Fruit growers not protected from compelled advertising
WASHINGTON D.C.–The U.S. Supreme Court ruled in late June that First Amendment protection against compelled speech does not apply to agriculture producers required by federal law to underwrite generic product advertising.
The majority in the 5-4 decision stated other cases of compelled speech were “clearly inapplicable to the regulatory scheme at issue here.”
Writing for the majority, Justice John Paul Stevens said none of the advertising promoted a particular message other than encouraging consumers to buy California fruit. Therefore underwriting “cannot be said to engender any crisis of conscience,” he said.
In dissent Justice David Souter said past protection of commercial speech under the First Amendment justifies protecting those who object to subsidizing it.
The case was brought by a group of California nectarine, peach and plum producers who argued they would rather spend their money advertising their own products instead of subsidizing their competitors.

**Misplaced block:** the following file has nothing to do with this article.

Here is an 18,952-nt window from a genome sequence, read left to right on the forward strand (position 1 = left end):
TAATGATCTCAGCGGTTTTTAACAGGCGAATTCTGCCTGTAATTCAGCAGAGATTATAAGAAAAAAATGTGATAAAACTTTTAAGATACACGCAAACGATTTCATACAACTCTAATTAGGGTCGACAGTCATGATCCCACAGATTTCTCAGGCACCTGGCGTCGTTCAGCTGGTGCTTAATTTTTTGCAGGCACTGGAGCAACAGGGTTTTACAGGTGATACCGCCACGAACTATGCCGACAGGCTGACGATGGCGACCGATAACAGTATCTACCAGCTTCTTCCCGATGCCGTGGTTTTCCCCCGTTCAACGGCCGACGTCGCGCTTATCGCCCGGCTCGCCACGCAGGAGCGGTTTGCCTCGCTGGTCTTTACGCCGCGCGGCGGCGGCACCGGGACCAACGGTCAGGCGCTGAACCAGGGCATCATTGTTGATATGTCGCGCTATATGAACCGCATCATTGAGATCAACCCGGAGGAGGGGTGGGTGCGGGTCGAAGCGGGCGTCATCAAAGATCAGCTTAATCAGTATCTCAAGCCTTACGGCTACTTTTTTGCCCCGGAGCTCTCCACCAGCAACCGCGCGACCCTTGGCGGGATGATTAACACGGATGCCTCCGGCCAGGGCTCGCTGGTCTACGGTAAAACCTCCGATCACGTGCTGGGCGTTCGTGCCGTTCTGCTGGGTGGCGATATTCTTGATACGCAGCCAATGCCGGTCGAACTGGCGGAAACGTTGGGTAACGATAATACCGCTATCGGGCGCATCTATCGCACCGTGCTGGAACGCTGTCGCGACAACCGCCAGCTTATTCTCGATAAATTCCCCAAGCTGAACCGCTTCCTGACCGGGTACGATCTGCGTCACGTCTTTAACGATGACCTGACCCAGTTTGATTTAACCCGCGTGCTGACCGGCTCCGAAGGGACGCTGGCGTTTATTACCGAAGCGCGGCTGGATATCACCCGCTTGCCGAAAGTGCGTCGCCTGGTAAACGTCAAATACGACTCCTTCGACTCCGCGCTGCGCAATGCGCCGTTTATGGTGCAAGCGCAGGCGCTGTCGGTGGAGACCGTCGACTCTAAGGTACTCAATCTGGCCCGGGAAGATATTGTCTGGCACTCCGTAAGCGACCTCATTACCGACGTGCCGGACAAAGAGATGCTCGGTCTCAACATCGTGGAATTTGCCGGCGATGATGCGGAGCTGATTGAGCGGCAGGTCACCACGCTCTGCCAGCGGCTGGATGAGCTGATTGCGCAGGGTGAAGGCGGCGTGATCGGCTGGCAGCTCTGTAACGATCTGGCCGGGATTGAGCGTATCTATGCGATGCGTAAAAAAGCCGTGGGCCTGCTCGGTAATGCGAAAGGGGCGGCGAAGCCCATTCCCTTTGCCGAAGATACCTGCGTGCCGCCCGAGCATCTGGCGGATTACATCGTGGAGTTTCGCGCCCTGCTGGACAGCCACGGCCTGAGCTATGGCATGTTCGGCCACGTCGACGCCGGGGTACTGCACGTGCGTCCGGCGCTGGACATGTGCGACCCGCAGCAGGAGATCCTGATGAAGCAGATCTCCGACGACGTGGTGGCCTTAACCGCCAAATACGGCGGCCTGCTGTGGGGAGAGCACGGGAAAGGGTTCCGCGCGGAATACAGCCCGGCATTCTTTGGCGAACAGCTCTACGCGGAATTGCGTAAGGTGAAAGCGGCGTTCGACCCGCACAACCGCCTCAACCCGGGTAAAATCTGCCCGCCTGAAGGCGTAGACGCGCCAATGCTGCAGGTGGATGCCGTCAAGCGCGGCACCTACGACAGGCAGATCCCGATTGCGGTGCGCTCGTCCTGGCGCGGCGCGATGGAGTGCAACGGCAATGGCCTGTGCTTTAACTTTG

The U.S. Court of Appeals in San Francisco (9th Cir.) said freedom of speech includes a right not to be compelled to speak or to financially support speech.
The high court said past decisions protecting people from paying union dues when they do not support the union’s use of the money did not apply because the fruit producers could not legitimately claim to disagree with the content of the generic advertising. (Glickman v. Wileman Brothers & Elliot Inc.)